Inspect Your Lapa To Make Sure It Is Safe
A while back a client asked me to inspect his thatch lapa which appeared to have serious defects. He had moved into his new home in February 2018. He later realised that his lapa may be structurally unsound and unsafe.
Many homeowners know very little about the lapas they have around their swimming pools and in their gardens!
The thatched roof
Obviously, the thatched roof is the most important part of the lapa because it keeps you dry! But did you know that thatch roofs should have a roof slope of 45˚ or more to perform properly?
At 45° water will run off from the thatch with minimum penetration into the thatch. At a pitch of less than 45° the thatch will decay rapidly. Furthermore, the thatch will absorb the water increasing the weight on the support structure!
What about the thickness of the thatch?
This is where many lapas have shortcomings! Well compacted thatch should be at least 175mm thick! Also, the thatch thickness should not be more than 250mm! Individual stalks of grass are difficult to pull out in well-compacted thatch.
There are also structural issues to consider!
Check for treated poles! Untreated poles are illegal.
Each pole/treated timber piece will be tagged with a code beginning with “H” and followed by a numeral digit, below is a list of the Hazard Classes with a match to their end-use applications.
- H2 – This timber is suitable for internal use, such as roof rafters.
- H3 – This timber can be used externally, but only above ground.
- H4 – This timber is suitable for in-ground applications, such as fencing poles.
The lapa support poles (posts) should not be further than 3.5m apart. Posts are the poles that go into the ground that holds the whole structure up. The posts planted in the ground should also be specially treated poles (H4) to withstand insect and moisture damage.
All pole posts should be a minimum of 125mm diameter at the thin end!
The ring beam poles used to support the rafters should not be less than 125mm and should be fixed to the top of the support posts with a sharpened 16mm threaded rod driven into the top of the post.
Furthermore, the poles used as rafters in your lapa should not have a diameter of at less 100mm at the thin end. In addition, the rafters should not be further than 900mm apart!
Every 2.7m (every 4th set of rafters) along the length of the lapa the bottom of the rafters should be connected with a king post and a tie beam to form a roof truss.
What about lightning conductors
Although a lightning conductor is not compulsory, your insurer may insist on the installation if you have a very large lapa, and it might be a good preventative measure, especially in Gauteng with its frequent thunderstorms.
If your lapa requires lightning conductors, the conductor must be installed in accordance with the SABS Code of Practice.
Your lapa may be illegal!
The lapa is an illegal construction if not shown on your approved municipal drawings. Check your approved drawings and do the right thing if it is not! If your lapa is illegal your insurance will not cover your lapa and its contents!
The SANS 10407: 2016 Edition 2 specification pertaining to thatch roof construction and SANS 10400 (National Building Regulations with special reference to part L) govern the compliance of all thatched roofs and lapas. A registered professional engineer will design building plans and approve the construction of your lapa. The formal approval must be clearly visible on the design drawings. A competent person must sign and approve the drawing!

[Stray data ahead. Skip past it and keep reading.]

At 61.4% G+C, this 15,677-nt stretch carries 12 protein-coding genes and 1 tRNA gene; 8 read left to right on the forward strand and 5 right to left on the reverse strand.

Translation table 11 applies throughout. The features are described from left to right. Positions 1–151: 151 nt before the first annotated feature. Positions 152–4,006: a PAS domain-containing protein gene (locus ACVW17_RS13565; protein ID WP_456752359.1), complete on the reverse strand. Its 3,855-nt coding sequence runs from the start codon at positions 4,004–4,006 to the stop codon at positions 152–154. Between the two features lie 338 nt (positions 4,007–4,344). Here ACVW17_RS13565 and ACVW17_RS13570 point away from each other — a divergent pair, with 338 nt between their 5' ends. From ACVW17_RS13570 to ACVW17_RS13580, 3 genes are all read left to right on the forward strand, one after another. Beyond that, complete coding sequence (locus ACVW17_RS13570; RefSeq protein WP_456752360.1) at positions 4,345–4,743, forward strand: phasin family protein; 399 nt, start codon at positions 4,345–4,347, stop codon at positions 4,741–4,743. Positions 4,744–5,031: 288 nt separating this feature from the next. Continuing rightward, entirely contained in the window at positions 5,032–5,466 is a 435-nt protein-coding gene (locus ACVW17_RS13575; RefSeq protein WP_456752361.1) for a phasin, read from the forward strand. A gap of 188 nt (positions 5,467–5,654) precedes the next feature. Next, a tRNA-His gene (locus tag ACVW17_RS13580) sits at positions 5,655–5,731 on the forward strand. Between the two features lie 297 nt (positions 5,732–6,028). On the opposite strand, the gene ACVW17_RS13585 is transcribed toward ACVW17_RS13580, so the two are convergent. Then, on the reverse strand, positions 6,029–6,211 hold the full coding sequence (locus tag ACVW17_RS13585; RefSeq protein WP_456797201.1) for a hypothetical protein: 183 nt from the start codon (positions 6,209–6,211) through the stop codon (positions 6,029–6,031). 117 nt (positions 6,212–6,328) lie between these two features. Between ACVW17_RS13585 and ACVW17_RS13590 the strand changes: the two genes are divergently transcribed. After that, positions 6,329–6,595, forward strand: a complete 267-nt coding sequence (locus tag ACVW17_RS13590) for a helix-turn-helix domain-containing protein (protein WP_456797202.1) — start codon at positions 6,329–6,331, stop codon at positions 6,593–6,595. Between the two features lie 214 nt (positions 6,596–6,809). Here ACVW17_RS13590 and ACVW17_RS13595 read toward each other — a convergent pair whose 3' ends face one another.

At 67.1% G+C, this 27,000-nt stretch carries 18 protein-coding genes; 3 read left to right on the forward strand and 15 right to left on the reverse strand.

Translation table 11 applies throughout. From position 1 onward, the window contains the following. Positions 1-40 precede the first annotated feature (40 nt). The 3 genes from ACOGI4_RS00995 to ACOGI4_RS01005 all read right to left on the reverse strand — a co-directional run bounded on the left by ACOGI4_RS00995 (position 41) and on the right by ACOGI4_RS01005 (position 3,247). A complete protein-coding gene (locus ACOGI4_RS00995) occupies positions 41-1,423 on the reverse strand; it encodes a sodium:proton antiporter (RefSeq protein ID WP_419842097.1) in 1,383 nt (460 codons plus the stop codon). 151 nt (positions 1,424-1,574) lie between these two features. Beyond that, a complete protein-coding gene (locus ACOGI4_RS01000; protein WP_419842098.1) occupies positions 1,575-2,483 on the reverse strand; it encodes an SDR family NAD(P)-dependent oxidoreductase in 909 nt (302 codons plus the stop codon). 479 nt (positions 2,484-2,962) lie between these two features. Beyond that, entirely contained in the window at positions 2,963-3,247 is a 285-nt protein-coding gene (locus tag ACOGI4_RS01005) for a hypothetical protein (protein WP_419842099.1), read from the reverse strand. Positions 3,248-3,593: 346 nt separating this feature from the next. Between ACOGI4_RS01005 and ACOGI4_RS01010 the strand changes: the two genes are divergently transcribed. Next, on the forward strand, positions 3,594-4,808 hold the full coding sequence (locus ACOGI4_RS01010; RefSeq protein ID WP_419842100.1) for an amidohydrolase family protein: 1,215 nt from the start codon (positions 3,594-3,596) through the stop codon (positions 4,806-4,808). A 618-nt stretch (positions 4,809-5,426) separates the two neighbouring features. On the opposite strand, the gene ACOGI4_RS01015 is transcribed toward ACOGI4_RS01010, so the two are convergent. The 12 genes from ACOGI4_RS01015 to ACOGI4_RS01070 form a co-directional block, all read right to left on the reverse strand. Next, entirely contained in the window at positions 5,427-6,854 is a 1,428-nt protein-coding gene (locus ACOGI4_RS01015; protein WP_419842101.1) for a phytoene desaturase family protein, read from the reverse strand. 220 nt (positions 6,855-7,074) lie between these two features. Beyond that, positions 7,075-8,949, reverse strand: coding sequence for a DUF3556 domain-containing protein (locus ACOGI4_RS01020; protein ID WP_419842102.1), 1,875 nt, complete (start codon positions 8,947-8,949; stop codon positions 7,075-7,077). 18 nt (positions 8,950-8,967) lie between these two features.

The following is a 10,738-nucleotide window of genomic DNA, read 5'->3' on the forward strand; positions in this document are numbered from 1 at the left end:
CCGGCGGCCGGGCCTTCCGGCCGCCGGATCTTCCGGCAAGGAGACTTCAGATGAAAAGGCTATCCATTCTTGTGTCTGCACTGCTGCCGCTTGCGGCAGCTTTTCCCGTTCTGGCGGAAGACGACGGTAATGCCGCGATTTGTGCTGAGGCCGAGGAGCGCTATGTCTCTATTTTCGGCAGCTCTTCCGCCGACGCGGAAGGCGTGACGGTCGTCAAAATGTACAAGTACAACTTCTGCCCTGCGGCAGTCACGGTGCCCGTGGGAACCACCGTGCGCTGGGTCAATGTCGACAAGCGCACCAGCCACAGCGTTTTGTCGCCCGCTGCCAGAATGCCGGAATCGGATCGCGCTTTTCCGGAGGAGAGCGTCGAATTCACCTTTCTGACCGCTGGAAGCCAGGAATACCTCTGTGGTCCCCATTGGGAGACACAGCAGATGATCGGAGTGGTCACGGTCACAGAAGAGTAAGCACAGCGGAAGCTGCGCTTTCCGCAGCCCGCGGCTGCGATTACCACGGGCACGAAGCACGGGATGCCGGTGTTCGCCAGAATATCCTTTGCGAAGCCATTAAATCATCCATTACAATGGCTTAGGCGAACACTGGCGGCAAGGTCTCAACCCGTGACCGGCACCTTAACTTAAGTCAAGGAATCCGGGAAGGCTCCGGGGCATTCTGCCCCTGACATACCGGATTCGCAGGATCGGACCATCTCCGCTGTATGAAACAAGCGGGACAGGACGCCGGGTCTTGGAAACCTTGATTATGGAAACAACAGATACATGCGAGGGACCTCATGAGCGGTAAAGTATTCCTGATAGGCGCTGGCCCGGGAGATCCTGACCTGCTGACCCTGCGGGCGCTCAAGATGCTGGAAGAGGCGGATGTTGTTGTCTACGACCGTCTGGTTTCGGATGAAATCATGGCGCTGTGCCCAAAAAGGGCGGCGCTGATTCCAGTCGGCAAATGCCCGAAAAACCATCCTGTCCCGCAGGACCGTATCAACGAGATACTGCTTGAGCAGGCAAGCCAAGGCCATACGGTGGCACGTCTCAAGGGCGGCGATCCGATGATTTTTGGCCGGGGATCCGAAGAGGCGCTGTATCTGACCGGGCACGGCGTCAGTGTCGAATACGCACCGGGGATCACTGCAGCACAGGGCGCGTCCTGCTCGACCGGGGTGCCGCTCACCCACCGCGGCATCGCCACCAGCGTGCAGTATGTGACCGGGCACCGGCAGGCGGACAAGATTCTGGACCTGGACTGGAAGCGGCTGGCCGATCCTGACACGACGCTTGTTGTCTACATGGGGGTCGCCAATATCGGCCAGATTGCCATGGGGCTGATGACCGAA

Your boundary walls
Many boundary walls have lapas too close or against them. South African building regulations stipulate that any thatch roof covering a roof-plan area greater than 20m² must be constructed at least 4.5m from any boundary. This is to prevent a fire from spreading to your neighbour. Special safety requirements must be taken to ensure adequate fire safety if a thatched lapa is within 4.5m of a boundary.
You can build a thatched lapa with a roof plan area of less than 20m² up to 1m of the boundary. However, this is providing the lapa is a non-habitable structure (meaning that you don’t entertain or live in it)! A lapa should not be attached to any other structure. This applies to both your property or your neighbour’s.
Who certifies your lapa?
After completion of the structure, a competent person must certify that the construction complies with the SANS 10407 specification. He or she will issue a certificate of compliance if the structure is acceptable. A competent person is normally an engineer.
You will then receive an A19 Certificate of compliance confirming that the lapa complies with all standards and regulations. Without such a certificate the municipality will not sign off the structure for approval. The building inspector will also issue a Completion Certificate from the Municipality when all requirements have been met. Without this certificate, you should not buy or sell the property.
So, when buying a home make sure that you receive the approved plans for the property including the approval for the lapa! You will have to have it approved if it is not! Moreover, you may need to repair the lapa before it is approved!
Better still, the company or person erecting your lapa should be registered with TASA ( Thatchers Association of South Africa). Thatchers registered with TASA all comply with the requirements and standards of a quality thatched lapa.
Inspected Once, Inspected Right!®